It is also essential to consider that a fraction of the bacteria associated with the amphibian cutaneous microbiome is non-cultivable. Walke et al. (2011) proposed that almost 37% of the total bacterial diversity found in an amphibian's skin is non-cultivable 56. Bates et al. (2018) used 16S rRNA metabarcoding to study the bacterial skin community in Alytes obstetricans, native to the Pyrenees, on diverse Bd infection types during different life stages 57. In addition to uncovering the host bacterial population, they revealed that infection dynamics and the individual's life stage are essential factors in bacterial skin communities' configuration. Rebollar et al. (2018) used 16S rRNA gene amplicon sequencing and described the taxonomic composition of the cutaneous microbiome associated with Neotropical frog Craugastor fitzingeri, discovering Pseudomonas as the main component 58. These results demonstrate the effectiveness of the metagenomics tools in revealing the skin microbiome's functions and determining their defense role against fungal pathogens.
Figure 4. Prevalence of cultivable bacterial biodiversity found in the cutaneous microbiome of Andean amphibians. Note that the high prevalence of Pseudomonas genus is found in most frog species studied (in green color) and that Gastrotecha excubitor species have more cultivable bacterial biodiversity.
On the other hand, not all bacteria living on amphibian skin are beneficial for Bd resistance 59. In vitro tests showed that the Microbacterium genus could promote Bd growth since they can produce nutritive compounds for the pathogenic fungus. Thus, if Microbacterium is found in a more significant proportion in the amphibian's microbiome, it could help advance a developing Bd infection 59.
Some controversy exists as to whether cutaneous microbiome composition or the secretion of antimicrobial peptides is the amphibian Bd defense's main factor. A comparison between Bd-susceptible species Gastrotheca nebulanastes and the resistant specie G. excubitor was carried out in 2017 55. Inhibitory potentials of antimicrobial peptides secreted by both species showed no significant differences in anti-Bd activity 55. However, G. excubitor exhibited higher richness and abundance of anti-Bd bacteria in its cutaneous microbiome, which was the differentiating factor between the species. Contrarily, other authors described both antimicrobial peptides and the cutaneous microbiome as equally contributing to Andean amphibian species' survival 60. To better understand amphibians' applied resistance mechanisms against Bd, a clear need exists for other multi-, inter-, and transdisciplinary studies where numerous factors are considered.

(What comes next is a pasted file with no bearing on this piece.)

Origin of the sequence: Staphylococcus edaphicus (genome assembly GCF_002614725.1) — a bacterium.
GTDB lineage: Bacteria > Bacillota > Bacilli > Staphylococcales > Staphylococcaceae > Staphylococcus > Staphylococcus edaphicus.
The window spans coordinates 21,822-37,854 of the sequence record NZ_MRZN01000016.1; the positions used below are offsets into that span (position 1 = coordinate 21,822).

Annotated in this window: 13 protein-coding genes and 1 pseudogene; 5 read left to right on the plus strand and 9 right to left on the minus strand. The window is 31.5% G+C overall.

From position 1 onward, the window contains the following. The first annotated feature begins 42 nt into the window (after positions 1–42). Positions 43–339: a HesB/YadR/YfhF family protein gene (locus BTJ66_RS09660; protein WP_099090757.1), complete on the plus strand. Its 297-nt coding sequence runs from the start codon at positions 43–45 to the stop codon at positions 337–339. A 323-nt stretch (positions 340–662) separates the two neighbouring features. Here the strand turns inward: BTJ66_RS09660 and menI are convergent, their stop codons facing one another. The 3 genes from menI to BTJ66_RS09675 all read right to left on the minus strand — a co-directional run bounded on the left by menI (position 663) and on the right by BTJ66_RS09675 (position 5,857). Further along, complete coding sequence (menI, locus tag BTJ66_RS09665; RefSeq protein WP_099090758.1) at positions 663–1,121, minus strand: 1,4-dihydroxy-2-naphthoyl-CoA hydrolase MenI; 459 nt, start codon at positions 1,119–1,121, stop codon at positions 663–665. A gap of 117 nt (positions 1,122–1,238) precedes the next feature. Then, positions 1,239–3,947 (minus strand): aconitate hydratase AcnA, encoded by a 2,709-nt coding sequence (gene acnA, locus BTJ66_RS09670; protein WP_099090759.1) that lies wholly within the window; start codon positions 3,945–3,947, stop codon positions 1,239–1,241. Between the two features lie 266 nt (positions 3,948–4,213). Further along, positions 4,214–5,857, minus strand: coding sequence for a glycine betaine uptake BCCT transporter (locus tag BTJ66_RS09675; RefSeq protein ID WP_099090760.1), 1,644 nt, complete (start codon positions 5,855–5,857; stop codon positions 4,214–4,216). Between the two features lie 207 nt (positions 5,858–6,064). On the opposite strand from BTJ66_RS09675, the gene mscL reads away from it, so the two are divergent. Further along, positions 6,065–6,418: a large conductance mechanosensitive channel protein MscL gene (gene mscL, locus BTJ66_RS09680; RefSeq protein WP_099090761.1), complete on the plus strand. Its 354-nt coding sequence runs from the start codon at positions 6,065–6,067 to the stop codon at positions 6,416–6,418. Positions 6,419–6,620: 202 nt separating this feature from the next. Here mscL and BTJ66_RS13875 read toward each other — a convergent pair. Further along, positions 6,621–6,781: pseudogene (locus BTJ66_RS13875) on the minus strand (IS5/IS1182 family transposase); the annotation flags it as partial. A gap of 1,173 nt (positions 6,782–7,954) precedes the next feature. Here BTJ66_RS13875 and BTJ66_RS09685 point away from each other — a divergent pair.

Various Bd identification and monitoring techniques are evaluated and critiqued. The mAb test cannot provide positive results when Bd is in a basal state, which is a problem because early control measures are needed to decrease amphibian morbidity. In contrast, pAb offers high sensitivity for Bd detection in its initial infection stages. RNAScope technology allows the detection and differentiation of Bd and Bsal presence, but histological procedures and image analysis are still key challenges. Recent studies revealed that qPCR and nested-PCR are efficient techniques in different conditions. However, their use is limited because a large number of samples are required. qPCR can be used with a high quantity of swab samples, while nested-PCR allows the detection of Bd when the infection level is low. A viable alternative could be the use of nested-PCR for analysis of filtered water samples inhabited by frogs because this technique allows Bd detection even at low levels. Another option is to use pooled DNA samples with qPCR techniques since neither the load nor the pool size affects detectability. Hence, it is possible to pool several samples without the loss of resolution analysis and reducing costs.
The development of novel technologies allows reducing analytical costs while maintaining an acceptable level of sensitivity. Oxford Nanopore Technology sequencing distinguishes itself as a powerful high-throughput technology for in-field, real-time epidemiological studies focused on identifying emerging fungal pathogens in the wild. Furthermore, the development of new techniques using eDNA allows BD detection without even collecting study’ individuals. In the last year, no effort has been spared to take the laboratory to the field, for which portable equipment such as real-time qPCR has been developed, which gives a perspective of how the analysis will look like in the future.
Amphibians use different strategies for resistance and resilience in fighting Bd infection. Secondary metabolites produced by amphibian skin-bacteria are suggested as adequate biological controls of the killer Bd fungus. For this reason, in-depth studies of autochthonous anti-Bd bacteria for the prevention and/or mitigation of Chyt are proposed. Assessment of the Pseudomonas genus is highly recommended because of its high prevalence and Bd-inhibition rate. The identification and evaluation mechanisms and the analysis of the skin microbiome reviewed in this article contribute to a better understanding of Chyt devastating disease caused by the Bd fungus and the resistance and resilience mechanisms used by amphibians for survival.
Abbreviations. — Chyt: Chytridiomycosis; Bd: Batrachochytrium dendrobatidis; Bsal: Batrachochytrium salamandrivorans; PCR: polymerase chain reaction; ONT: Oxford Nanopore Technologies; pAbs: polyclonal antibodies; mAbs: monoclonal antibodies; LFA: lateral flow assay; qPCR: quantitative PCR.
Acknowledgments. — We thank J. Luzuriaga for his technical and artistic assistance in the handmade drawing of Figure 1. Also, thanks to A. Naranjo and J. Kabir for their valuable grammatical support.
Conflict of interest. —The authors declare no conflict of interest.
Funding. — No source of funding.
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Received: 13 October 2020
Accepted: 10 November 2020
Génesis L. Romero-Zambrano1, Stalin A. Bermúdez-Puga1, Alex F. Sánchez-Yumbo1, Jomira K. Yánez-Galarza1, H. Mauricio Ortega-Andrade2,3, and Leopoldo Naranjo-Briceño1,4,*
1Biotechnology Engineering Career. Faculty of Life Sciences. Universidad Regional Amazónica Ikiam, Tena, Ecuador 150150
2Biogeography and Spatial Ecology Research Group, Universidad Regional Amazónica Ikiam, Tena, Ecuador 150150
3Herpetology Division, Instituto Nacional de Biodiversidad (INABIO), calle Rumipamba 341 y Av. de los Shyris, Quito, Ecuador.
4Applied Microbiology Group, Universidad Regional Amazónica Ikiam, Tena, Ecuador 150150
*Corresponding author. Email: firstname.lastname@example.org
Génesis Romero Zambrano: https://orcid.org/0000-0003-0928-7477
Stalin Bermúdez Puga: https://orcid.org/0000-0002-2375-0491
Alex Sánchez Yumbo: https://orcid.org/0000-0001-9636-8069
Jomira Yánez Galarza: https://orcid.org/0000-0003-2816-9759
Mauricio Ortega Andrade: https://orcid.org/0000-0001-9464-3688
Leopoldo Naranjo-Briceño: https://orcid.org/0000-0003-4838-0818